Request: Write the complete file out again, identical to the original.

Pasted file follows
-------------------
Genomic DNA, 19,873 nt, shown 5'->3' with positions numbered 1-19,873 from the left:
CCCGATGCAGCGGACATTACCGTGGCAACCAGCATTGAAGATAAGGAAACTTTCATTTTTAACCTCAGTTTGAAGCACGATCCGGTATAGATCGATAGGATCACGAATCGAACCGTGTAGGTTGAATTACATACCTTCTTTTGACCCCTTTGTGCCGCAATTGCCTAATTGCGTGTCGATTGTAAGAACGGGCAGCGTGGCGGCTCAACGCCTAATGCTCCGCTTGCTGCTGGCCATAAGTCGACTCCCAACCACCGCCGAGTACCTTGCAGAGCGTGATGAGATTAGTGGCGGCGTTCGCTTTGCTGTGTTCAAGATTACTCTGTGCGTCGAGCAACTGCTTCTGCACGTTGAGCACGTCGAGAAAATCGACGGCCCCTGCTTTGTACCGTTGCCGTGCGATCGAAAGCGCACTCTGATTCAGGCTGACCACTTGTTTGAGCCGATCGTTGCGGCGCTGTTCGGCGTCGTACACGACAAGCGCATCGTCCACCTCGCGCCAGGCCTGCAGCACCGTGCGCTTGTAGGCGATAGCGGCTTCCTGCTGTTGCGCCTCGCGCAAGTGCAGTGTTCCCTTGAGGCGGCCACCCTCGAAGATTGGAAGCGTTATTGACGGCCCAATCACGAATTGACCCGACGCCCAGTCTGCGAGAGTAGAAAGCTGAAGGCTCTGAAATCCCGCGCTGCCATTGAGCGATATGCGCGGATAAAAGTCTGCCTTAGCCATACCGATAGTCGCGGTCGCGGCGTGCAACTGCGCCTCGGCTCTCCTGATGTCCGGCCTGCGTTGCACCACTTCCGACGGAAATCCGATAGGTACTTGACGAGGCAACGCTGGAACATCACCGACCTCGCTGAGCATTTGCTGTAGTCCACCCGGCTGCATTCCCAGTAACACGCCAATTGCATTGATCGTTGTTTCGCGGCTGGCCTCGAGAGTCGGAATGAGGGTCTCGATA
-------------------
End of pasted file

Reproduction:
Genomic DNA, 19,873 nt, shown 5'->3' with positions numbered 1-19,873 from the left:
CCCGATGCAGCGGACATTACCGTGGCAACCAGCATTGAAGATAAGGAAACTTTCATTTTTAACCTCAGTTTGAAGCACGATCCGGTATAGATCGATAGGATCACGAATCGAACCGTGTAGGTTGAATTACATACCTTCTTTTGACCCCTTTGTGCCGCAATTGCCTAATTGCGTGTCGATTGTAAGAACGGGCAGCGTGGCGGCTCAACGCCTAATGCTCCGCTTGCTGCTGGCCATAAGTCGACTCCCAACCACCGCCGAGTACCTTGCAGAGCGTGATGAGATTAGTGGCGGCGTTCGCTTTGCTGTGTTCAAGATTACTCTGTGCGTCGAGCAACTGCTTCTGCACGTTGAGCACGTCGAGAAAATCGACGGCCCCTGCTTTGTACCGTTGCCGTGCGATCGAAAGCGCACTCTGATTCAGGCTGACCACTTGTTTGAGCCGATCGTTGCGGCGCTGTTCGGCGTCGTACACGACAAGCGCATCGTCCACCTCGCGCCAGGCCTGCAGCACCGTGCGCTTGTAGGCGATAGCGGCTTCCTGCTGTTGCGCCTCGCGCAAGTGCAGTGTTCCCTTGAGGCGGCCACCCTCGAAGATTGGAAGCGTTATTGACGGCCCAATCACGAATTGACCCGACGCCCAGTCTGCGAGAGTAGAAAGCTGAAGGCTCTGAAATCCCGCGCTGCCATTGAGCGATATGCGCGGATAAAAGTCTGCCTTAGCCATACCGATAGTCGCGGTCGCGGCGTGCAACTGCGCCTCGGCTCTCCTGATGTCCGGCCTGCGTTGCACCACTTCCGACGGAAATCCGATAGGTACTTGACGAGGCAACGCTGGAACATCACCGACCTCGCTGAGCATTTGCTGTAGTCCACCCGGCTGCATTCCCAGTAACACGCCAATTGCATTGATCGTTGTTTCGCGGCTGGCCTCGAGAGTCGGAATGAGGGTCTCGATA